After spending the holidays with your aging parent, you and your siblings realized your dad is no longer able to live independently. Conversations were had and decisions were made.

Suddenly, you find yourself as the temporary caregiver. Your own children have been out of the house for years and now you have the role of taking care of your father – something you’re willing to do but for which you feeling entirely unprepared.

Fortunately, you are not alone. Washington State Department of Social and Health Services states that there are more than 800,000 Washington citizens who take care of an adult family member or friend. The good news is that because so many others have embarked on a similar journey, an abundance of support exists to help you. From webinars to support groups to books, there are ways to best prepare yourself for this noble challenge you’ve taken on.

Sifting through the plethora of information

A good place to start is with an Aging Life CareTM professional, also known as a geriatric care manager. Aging Life Care Professionals, generally social workers or RNs, have the expertise to guide families to the actions and decisions that ensure quality care and an optimal life for their loved ones. Their services include assessment and monitoring, planning and problem-solving, education and advocacy and family caregiver coaching. To find an Aging Life Care Professional in your area, go to

The AARP provides a comprehensive list of resources for caregivers. While it’s helpful to have resources at the ready, it can also be difficult wading through what’s out there – figuring out what’s applicable, helpful and legitimate. This is a pared-down list of helpful online resources that focus on family caregivers – the issues that people just like you face, questions they ask, and information they need. These sites can provide even more information – when and if you need it.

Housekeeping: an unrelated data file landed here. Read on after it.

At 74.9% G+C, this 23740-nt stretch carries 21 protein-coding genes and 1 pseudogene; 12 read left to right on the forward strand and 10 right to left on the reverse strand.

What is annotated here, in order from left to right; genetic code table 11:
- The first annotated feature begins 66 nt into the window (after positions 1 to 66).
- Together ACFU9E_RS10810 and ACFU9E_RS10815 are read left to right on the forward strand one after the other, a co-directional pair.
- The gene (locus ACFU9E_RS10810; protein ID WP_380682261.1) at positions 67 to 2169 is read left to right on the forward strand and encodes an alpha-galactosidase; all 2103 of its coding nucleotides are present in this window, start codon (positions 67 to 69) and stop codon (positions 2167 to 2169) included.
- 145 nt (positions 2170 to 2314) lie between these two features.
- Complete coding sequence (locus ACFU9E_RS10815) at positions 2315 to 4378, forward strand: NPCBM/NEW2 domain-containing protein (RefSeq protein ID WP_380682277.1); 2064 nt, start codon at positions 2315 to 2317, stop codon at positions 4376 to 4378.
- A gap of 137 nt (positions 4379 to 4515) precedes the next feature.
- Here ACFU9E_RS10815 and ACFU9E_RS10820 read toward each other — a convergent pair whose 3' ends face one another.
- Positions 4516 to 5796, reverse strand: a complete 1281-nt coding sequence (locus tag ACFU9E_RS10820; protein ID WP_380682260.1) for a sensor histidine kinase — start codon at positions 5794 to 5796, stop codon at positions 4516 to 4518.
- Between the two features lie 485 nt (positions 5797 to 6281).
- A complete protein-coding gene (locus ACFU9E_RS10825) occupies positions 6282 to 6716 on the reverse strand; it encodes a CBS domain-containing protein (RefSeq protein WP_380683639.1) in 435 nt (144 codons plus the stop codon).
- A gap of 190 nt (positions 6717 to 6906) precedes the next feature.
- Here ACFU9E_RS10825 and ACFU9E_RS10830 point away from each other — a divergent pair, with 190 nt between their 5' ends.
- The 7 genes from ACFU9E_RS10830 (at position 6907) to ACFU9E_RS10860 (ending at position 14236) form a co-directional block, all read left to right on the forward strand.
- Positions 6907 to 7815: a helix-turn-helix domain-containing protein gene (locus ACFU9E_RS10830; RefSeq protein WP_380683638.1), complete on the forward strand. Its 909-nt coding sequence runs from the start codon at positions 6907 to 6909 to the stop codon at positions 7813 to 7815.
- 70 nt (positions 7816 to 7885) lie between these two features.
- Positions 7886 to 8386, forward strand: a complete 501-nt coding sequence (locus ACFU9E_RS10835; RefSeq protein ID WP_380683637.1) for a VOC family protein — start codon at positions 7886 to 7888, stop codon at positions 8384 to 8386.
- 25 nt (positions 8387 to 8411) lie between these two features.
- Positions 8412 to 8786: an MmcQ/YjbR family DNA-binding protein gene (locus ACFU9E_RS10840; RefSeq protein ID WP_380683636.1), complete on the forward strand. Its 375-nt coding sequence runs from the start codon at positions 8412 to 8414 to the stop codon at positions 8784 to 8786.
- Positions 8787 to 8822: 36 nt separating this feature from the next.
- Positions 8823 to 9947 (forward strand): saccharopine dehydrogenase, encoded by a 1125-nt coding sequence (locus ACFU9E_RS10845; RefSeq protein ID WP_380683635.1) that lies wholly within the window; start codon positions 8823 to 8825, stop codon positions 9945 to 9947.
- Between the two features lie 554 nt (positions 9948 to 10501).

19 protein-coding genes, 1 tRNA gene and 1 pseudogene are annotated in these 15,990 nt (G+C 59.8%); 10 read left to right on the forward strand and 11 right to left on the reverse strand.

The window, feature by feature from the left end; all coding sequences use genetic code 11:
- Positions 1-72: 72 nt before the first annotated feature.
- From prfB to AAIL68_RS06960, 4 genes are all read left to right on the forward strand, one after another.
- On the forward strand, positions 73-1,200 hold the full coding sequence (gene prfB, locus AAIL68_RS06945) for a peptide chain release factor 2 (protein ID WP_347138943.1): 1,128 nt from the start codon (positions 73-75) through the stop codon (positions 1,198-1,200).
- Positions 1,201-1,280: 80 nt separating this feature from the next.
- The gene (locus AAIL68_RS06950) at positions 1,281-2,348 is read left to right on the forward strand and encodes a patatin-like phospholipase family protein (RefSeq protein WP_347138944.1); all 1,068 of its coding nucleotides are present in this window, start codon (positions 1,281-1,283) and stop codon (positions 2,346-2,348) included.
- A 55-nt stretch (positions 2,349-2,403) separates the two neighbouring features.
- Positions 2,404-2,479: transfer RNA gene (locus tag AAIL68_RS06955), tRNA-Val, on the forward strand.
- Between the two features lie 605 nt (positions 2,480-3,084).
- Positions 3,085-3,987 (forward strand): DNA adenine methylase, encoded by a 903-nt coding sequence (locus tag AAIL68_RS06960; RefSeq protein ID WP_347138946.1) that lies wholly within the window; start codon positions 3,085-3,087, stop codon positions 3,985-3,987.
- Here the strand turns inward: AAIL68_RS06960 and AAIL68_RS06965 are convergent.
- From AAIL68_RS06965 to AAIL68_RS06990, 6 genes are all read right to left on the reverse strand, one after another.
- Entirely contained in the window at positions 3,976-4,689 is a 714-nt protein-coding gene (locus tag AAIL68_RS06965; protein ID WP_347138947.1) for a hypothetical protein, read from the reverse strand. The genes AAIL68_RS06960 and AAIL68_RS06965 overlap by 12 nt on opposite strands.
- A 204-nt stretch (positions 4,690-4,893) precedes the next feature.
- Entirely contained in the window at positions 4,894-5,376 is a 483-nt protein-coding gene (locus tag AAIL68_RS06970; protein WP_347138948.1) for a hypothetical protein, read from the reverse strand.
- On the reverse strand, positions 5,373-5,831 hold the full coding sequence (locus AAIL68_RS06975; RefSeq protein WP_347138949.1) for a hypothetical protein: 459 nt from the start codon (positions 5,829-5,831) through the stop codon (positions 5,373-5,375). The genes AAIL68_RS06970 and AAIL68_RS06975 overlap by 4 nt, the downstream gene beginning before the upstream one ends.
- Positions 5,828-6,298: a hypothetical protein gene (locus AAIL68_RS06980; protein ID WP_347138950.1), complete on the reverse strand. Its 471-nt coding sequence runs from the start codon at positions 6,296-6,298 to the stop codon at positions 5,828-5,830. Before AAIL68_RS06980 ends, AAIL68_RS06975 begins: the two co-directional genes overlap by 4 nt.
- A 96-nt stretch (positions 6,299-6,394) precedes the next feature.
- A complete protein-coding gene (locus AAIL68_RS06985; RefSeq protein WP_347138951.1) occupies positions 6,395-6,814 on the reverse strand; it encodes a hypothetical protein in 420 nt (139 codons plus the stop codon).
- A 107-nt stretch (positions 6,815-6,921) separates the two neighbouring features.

State Health Insurance Assistance Programs (SHIP)

SHIP can help you understand Medicare information. It can be especially useful if you aren’t located in the same state as your parent.

The National Alliance for Caregiving

This organization offers a wide variety of information on their website as well as through conferences, webinars, etc. From guidance on how to prevent falls to advocacy and research, they offer wide-ranging, holistic resources.

The state of Washington also offers its own resources. From dealing with doctors to taking care of yourself, the Aging and Long-Term Support Administration has tips and assistance for you.

Is your dad a Veteran?

If your father is a Veteran, there are additional resources available to you.

Veterans Administration

The VA provides vast information on everything from managing medications to monthly phone calls with other family caregivers.

You will undoubtedly feel overwhelmed and not know where to begin. This list of resources is a great place to start.